I passed out the jars, which had about 1/4 to 1/2 inch of heavy cream in the bottom. [This small amount of cream produces plenty of butter for each individual scientist, approximately 1-2 servings.] I instructed my scientists to add a pinch of salt for flavoring (most of us eat salted butter at the dinner table). We sealed the jars tight, and then it was just a question of some time and arm muscle. You need to shake the cream in the jar for about 10-15 minutes to instigate the physical change in the cream. Basically, when you agitate the cream for a long enough period of time, you are helping to separate the fat solids from the “butter milk.” [NOTE: Leaving the cream at room temperature for a while helps the physical transformation along at a quicker rate.] Our group actually did not get to the stage where the solid fat and butter milk truly separate – our results were more of a whipped butter quality. However, that did nothing to impact the taste! I passed out some bread so that every scientist could taste their own butter creations. All agreed that it was very yummy 🙂

The second part of our program was all about MILK.

Milk is a beverage that most of us drink every single day, but probably not one that we give much thought to. Some of us drink cow’s milk. Others of us (myself included) drink other varieties of milk, like almond milk or rice milk. Because I just can’t help myself when it comes to sharing ‘fun facts,’ here’s a highlight of some information I shared with the group at the start of our program:

  1. The habit of drinking milk actually became popular over 10,000 years ago when animals were first domesticated in Afghanistan and Iran. Domestic cows – where we get most of our milk – didn’t even arrive in North America until the 1600’s!
  2. Cows produce 90% of the world’s milk needs, and an average cow can produce the equivalent of about 90 glasses of milk a day (or 200,000 glasses during its lifetime).
  3. But Cows aren’t the only animals that produce the milk and dairy products that humans consume. You can add to that list goats, sheep, apes, yaks, water buffalo, reindeer, and horses!
  4. Why do our dentists say that milk is good for our teeth? Milk and dairy products actually reduce the amount of acidity in our mouths, curb plaque formation, and even reduce the risk of cavities.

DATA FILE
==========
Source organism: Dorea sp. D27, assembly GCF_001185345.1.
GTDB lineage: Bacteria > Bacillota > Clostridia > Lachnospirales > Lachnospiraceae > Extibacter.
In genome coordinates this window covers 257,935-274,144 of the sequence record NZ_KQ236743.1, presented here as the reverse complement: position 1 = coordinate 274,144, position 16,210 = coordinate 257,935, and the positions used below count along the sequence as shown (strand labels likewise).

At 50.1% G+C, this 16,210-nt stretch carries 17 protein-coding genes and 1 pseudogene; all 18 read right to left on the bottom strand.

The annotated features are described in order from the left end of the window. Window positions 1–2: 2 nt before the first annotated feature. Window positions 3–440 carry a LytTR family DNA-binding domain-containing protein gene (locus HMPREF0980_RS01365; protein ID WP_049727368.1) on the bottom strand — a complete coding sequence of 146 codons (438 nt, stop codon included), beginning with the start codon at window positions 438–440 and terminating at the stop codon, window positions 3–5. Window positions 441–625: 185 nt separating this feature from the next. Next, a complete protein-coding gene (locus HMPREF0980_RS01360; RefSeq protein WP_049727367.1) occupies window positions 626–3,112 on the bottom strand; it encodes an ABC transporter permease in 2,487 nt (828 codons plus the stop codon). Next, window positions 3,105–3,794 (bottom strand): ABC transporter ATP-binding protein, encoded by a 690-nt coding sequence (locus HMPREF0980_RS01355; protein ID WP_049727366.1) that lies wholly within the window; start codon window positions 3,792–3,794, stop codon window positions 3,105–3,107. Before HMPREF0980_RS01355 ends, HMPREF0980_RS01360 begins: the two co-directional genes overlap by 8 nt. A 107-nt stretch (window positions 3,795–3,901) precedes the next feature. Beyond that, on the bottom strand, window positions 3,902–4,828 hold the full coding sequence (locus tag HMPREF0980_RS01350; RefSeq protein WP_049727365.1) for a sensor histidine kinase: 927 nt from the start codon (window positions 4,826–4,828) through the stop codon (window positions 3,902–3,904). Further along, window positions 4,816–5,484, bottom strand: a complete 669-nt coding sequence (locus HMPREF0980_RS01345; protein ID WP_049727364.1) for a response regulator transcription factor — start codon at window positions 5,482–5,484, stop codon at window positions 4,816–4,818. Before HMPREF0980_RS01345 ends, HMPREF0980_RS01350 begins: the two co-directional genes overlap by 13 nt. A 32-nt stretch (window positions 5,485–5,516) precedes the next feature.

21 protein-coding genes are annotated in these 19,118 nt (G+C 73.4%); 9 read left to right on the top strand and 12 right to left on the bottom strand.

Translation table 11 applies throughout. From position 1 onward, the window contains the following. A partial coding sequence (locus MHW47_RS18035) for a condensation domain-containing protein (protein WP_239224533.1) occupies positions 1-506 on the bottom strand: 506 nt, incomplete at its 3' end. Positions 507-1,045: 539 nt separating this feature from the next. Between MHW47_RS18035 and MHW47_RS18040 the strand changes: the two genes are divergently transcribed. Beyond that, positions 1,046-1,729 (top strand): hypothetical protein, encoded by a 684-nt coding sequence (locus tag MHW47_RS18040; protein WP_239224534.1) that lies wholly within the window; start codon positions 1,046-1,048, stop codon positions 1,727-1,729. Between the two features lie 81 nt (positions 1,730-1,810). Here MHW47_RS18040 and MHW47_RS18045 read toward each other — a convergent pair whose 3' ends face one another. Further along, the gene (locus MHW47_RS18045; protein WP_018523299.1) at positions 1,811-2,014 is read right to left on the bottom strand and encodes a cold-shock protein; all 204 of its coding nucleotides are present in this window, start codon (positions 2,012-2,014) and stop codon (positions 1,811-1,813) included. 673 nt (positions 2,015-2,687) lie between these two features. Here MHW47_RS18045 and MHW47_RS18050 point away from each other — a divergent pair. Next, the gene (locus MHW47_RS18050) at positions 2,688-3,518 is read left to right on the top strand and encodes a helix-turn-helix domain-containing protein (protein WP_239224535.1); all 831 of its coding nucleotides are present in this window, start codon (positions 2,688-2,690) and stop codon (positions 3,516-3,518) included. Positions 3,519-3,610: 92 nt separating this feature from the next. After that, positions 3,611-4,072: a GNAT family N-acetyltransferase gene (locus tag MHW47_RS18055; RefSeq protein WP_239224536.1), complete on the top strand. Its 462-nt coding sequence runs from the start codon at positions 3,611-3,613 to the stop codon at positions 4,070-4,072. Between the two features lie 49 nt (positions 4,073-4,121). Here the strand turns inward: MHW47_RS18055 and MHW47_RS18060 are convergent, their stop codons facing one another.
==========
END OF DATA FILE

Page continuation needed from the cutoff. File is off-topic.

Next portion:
As scientists, though, we want to know what exactly milk is…so we can figure out some fun ways to experiment with it. Think of milk as a solution of mostly water that also contains vitamins, minerals, proteins, and fat “droplets.” The proteins and fats actually float around freely in the solution. The gotmilk website actually has some very fun online games that show you just how difficult it is to create a substitute beverage for milk.

Our mission for the ‘got milk’ experiments was a simple one:  What happens when you add food color drops to milk, and then introduce a drop of regular dish washing soap?

 

EXPERIMENT #2:  Colorful Milk

Materials:

  • Milk (I only used whole milk this time around, but when we did this experiment in the past I had our scientists test various kinds of milk – including skim, 1% and 2%)
  • Liquid food coloring (NOT the gel food coloring that is popular in stores today – I actually discovered the liquid food colors shelved with the spices at the food store)
  • Plastic or coated plates (the first time around we used coated paper plates, but over time even they get rather droopy, so this time we used plastic plates)
  • Q-tips
  • Liquid dish soap (any variety – I used Dawn brand soap)
  • Small Dixie or bathroom cups to put the soap in
  • Paper towels for any mess

We poured just enough milk into our plates to completely cover the bottom of the plate. Each scientist determined which colors to add to the milk solution. Only 1 or 2 drops of food coloring per color is necessary, but some of our scientists wanted to add more in specific patterns throughout their plates of milk. Once the drops of food coloring were in place, we dipped a standard q-tip into the Dawn soap, and then slowly lowered it into the center of the plate of milk (you don’t have to put the q-tip into the color drops themselves). What were the results?

The results were both instantaneous and VERY COOL. With just a single drop of dish soap, the colors instantly begin to swirl around the milk in crazy patterns. But why does this happen? Well, remember from our description of the milk solution that the fat droplets are actually floating around in the main solution of the milk. The dish soap molecules are designed to instantly want to attach themselves to fat molecules. [That’s why dish soap does such a good job of cleaning up greasy pots and pans!] As the soap molecules race around the solution trying to attach to the floating fat droplets, the food coloring molecules are frantically pushed around the plate. Hence, the crazy swirling of colors that the G3 scientists witnessed!

What would happen if you tested this with other liquids/beverages? This is a simple experiment that can be done at home. Just be careful with the food coloring since it will stain just about any material. You can also read more about this experiment by looking at the “Color Changing Milk” experiment on Steve Spangler’s web site.